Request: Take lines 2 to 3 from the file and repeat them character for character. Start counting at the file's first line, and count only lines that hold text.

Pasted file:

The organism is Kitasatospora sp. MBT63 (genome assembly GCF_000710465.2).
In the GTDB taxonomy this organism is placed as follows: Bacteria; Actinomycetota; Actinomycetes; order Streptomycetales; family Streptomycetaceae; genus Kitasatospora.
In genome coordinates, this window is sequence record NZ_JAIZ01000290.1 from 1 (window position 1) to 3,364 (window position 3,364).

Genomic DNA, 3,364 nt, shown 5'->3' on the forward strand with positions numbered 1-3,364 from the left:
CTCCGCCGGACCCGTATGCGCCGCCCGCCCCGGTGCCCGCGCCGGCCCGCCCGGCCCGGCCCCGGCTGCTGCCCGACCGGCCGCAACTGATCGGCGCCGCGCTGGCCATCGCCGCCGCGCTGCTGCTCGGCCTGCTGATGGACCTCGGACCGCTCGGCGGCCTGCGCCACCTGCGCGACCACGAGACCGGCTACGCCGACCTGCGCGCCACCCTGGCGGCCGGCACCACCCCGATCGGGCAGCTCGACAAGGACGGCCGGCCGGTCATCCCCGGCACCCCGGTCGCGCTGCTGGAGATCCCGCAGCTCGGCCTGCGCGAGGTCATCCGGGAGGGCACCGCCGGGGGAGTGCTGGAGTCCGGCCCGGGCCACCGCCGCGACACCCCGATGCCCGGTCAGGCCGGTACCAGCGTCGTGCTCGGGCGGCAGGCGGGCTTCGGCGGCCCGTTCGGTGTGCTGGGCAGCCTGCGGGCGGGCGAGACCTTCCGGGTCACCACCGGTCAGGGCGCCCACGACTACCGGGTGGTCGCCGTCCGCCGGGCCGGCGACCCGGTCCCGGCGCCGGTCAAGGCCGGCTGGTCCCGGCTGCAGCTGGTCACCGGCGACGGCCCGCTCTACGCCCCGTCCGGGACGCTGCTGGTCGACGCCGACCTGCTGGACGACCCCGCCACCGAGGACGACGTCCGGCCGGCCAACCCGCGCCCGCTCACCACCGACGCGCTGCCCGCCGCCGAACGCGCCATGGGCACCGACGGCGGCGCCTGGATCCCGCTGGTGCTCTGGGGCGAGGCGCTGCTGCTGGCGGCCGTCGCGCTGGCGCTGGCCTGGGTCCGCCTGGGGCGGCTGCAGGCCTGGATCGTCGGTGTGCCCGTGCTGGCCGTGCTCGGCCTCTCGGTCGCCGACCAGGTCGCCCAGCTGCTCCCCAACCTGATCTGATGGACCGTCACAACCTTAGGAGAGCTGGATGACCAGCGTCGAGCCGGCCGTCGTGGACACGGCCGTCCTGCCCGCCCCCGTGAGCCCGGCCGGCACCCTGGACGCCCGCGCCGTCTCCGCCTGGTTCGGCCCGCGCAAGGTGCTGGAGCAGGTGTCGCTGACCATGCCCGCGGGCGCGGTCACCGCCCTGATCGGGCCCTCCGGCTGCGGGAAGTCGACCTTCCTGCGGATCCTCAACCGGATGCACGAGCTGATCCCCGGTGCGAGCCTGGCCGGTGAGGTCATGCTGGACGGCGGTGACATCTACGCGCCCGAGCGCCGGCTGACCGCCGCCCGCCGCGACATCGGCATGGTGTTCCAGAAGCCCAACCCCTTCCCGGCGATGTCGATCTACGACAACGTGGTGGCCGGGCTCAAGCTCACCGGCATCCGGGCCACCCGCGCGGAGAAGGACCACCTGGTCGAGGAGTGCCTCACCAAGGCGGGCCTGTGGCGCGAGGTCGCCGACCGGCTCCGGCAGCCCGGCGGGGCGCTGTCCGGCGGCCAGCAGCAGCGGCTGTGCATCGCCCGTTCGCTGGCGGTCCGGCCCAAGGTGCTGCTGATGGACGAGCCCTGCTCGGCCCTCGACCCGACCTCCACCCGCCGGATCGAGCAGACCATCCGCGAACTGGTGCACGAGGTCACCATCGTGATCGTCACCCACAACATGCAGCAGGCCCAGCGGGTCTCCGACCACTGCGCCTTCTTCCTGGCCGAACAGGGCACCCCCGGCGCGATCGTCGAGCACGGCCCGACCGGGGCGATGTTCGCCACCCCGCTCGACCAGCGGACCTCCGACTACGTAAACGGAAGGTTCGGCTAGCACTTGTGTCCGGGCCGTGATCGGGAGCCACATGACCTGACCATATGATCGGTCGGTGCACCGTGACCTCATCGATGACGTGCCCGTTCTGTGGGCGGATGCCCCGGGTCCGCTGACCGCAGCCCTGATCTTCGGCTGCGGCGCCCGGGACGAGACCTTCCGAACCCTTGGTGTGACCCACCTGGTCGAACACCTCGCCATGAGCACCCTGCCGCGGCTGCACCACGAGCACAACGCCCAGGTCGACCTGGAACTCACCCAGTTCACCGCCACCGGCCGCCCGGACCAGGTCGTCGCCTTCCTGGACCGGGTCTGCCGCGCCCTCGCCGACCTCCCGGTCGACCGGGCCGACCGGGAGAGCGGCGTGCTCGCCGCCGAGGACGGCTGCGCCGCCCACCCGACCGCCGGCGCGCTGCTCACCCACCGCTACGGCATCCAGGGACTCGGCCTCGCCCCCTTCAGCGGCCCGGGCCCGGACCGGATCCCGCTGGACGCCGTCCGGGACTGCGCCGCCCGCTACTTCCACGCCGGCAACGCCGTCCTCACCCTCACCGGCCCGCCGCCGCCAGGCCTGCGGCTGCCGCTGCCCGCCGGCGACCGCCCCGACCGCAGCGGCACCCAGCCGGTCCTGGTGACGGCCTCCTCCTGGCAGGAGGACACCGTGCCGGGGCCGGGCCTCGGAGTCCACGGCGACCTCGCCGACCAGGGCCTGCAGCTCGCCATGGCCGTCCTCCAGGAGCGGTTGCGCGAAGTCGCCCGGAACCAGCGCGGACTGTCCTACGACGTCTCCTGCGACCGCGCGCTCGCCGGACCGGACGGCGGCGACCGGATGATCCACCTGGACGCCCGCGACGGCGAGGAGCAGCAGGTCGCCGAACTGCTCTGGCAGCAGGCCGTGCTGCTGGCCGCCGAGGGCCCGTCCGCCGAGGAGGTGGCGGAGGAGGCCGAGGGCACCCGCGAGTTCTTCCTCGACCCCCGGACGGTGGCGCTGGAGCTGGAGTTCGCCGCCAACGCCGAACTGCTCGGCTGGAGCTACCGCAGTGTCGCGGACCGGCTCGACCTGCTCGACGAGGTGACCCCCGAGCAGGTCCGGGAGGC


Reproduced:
In the GTDB taxonomy this organism is placed as follows: Bacteria; Actinomycetota; Actinomycetes; order Streptomycetales; family Streptomycetaceae; genus Kitasatospora.
In genome coordinates, this window is sequence record NZ_JAIZ01000290.1 from 1 (window position 1) to 3,364 (window position 3,364).